Students are mobilizing at the University of Toronto following the suicide of Keshav Mayya, the fifth student suicide on campus since 2018, amid years of underfunded student services and rising tuition.

The death of Mayya, a first year student, was met with a token statement by the university administration. The University claimed that they are doing everything possible to address the crisis. Reporting on the suicide, New College administration reiterated: “The University offers mental health supports and assistance to students, staff and faculty at this difficult time, made more challenging by the pandemic.” But, as this tragic death has again made exceedingly clear, the “mental health supports and assistance” offered by the administration are nowhere near sufficient.

U of T spent $3 million dollars on increased mental health funding—pennies when compared to the university’s $2.5 billion endowment and about equal to the salaries of just four of its administrators

The university’s mental health coverage provided under the U of T Students’ Union is capped at a total of 15 therapy sessions per year and only covers up to $100 per session. This is on top of waiting lists which can run three weeks for an initial assessment. One statement describes these services as “inadequate” and “appalling.” 

The same administrators who underfund mental health supports oversee security and leave of absence policies that further harm vulnerable students. The university’s mandated leave of absence policy, which the administration pushed through in 2018, discourages students from seeking the meagre counseling services that are available, under threat of effective suspension. The policy states that students may be removed from class if “their mental health either poses a risk of harm to themselves or others, or if it negatively impacts their studies.” For some students who rely on OSAP and student loans, a mandated leave of absence is the equivalent of financial ruin.

There have also been several reported instances where students seeking mental health support have been handcuffed by campus police. In response, the administration only clarified that students in crisis can be handcuffed if the student is a risk to themselves or others. The administration has failed to address underlying demands to remove police from campus.  

These issues have sparked student protests since 2018, culminating in Oct. 2019 with about 100 students occupying Simcoe Hall, where President Meric Gertler’s office sits.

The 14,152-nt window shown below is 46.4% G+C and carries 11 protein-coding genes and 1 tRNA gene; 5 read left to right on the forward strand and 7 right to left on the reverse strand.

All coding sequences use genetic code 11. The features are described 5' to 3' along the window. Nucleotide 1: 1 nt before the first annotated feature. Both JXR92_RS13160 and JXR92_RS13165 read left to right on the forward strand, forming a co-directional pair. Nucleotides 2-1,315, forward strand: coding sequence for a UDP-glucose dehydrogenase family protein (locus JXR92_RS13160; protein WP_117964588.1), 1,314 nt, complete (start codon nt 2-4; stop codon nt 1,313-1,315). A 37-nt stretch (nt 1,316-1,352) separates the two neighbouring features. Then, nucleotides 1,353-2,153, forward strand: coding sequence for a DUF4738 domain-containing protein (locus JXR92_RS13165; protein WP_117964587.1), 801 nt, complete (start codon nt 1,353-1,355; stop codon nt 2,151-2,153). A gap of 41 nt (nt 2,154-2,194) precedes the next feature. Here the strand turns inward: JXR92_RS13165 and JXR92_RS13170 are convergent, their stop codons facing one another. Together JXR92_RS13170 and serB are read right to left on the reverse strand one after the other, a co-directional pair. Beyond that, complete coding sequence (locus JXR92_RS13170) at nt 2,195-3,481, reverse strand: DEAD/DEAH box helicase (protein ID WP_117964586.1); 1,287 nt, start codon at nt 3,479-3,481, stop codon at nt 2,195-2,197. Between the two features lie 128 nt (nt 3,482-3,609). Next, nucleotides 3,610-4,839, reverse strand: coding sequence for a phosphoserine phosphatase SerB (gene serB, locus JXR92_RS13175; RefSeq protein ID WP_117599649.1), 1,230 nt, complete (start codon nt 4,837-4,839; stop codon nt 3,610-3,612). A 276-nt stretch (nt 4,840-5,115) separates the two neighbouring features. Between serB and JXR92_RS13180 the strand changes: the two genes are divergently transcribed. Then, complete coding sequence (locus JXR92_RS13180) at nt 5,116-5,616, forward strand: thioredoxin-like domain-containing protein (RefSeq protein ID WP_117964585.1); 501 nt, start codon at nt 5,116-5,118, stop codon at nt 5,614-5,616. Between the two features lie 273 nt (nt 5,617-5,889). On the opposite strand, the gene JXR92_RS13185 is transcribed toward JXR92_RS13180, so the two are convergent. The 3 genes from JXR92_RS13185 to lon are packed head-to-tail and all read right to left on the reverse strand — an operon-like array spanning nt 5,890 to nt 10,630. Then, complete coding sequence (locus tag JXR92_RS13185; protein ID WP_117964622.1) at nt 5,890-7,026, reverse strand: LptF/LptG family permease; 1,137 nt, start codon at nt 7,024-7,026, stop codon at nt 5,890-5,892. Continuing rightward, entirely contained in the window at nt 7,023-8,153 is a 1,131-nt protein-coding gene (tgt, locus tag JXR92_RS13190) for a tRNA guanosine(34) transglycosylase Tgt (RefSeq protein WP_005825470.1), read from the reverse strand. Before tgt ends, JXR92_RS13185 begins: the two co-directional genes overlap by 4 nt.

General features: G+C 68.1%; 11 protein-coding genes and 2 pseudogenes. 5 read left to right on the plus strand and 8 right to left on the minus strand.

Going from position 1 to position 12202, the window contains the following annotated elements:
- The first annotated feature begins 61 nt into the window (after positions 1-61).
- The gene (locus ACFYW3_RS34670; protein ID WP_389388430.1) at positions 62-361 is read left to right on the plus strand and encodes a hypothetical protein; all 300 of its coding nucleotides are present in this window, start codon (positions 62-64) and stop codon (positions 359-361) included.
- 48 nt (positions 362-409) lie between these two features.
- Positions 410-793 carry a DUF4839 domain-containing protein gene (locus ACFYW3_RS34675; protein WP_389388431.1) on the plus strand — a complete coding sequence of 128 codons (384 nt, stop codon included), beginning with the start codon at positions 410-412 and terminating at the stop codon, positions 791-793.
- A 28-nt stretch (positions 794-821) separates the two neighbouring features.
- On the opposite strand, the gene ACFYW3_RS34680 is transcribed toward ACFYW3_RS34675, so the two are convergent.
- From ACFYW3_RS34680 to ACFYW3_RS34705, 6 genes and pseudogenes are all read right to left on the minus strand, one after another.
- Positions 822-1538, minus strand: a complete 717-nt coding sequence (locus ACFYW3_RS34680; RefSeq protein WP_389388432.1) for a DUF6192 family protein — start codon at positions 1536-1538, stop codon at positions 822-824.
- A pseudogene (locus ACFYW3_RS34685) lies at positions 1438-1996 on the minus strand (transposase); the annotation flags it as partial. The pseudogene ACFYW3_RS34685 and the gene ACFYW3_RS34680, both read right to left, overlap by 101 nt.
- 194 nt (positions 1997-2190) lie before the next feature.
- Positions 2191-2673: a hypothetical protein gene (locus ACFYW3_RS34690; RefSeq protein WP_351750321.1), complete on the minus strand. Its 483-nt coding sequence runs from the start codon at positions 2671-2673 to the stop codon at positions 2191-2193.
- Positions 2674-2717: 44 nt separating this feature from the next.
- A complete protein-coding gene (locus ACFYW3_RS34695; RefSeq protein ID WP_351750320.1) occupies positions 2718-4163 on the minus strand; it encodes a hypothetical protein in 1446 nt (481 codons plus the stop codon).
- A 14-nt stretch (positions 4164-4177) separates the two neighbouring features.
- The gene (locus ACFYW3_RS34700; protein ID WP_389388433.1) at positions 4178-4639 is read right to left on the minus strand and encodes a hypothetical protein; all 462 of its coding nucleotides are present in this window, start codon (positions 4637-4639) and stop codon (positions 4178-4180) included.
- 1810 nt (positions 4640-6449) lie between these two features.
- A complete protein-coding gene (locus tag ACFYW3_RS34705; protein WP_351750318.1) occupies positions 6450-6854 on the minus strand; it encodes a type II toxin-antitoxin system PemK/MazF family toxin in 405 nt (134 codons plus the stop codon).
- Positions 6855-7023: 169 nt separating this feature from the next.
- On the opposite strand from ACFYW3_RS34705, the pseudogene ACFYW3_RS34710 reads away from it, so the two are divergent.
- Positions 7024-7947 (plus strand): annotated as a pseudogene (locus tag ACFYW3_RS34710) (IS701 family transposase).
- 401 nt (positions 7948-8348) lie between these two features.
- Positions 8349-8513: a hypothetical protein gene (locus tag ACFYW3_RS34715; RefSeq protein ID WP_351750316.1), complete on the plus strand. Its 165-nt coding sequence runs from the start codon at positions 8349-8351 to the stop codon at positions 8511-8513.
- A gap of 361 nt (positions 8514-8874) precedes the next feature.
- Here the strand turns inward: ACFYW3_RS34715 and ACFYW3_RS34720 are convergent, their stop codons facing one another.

In light of the most recent suicide, 200 students attended an emergency planning meeting on Nov. 6 called by the Mental Health Policy Council (MHPC) in an attempt to focus student action. The MHPC is a student-led committee which advocates for mental-health related reforms on campus. Speakers from the MHPC and other student groups put forward demands around the mandated leave of absence policies, insufficient mental health coverage, forced evictions of suicidal students from student housing, and campus policing.

The MHPC and the student movement formed around this issue should link their struggle up with CUPE 3902, the trade union on campus for educational workers. Together, they can fight for unionized and accessible mental health treatment for all on campus. This crisis is rooted in class. Students without access to housing and a basic standard of living are more likely to find themselves in crisis. 

As Socialist Revolution writes in their article on the campus mental health crisis, “Unless we tackle the social problems facing the student body as a whole, [the administration’s solutions] can never be more than a Band-Aid on a stab wound.” U of T students face ever-rising tuition costs (even in the face of a switch to online learning), some of the highest costs of living in the country, and the prospect of entering the job market during one of capitalism’s worst crises. Student stress and mental illness is part and parcel of a system run for profit rather than need.

We must demand the University waive tuition fees of students in crisis to ameliorate the economic determinants of mental illness. Only by fighting for free education can the mental health crisis be addressed at its root. Students also need housing geared to income. Students cannot be expected to maintain school performance and address their mental health crises if they are paying more than 30 per cent of their income towards housing. Students need access to totally free counseling services within the week of a student’s request. Only through material treatment of the socio-economic factors driving students into mental illness can this crisis be addressed.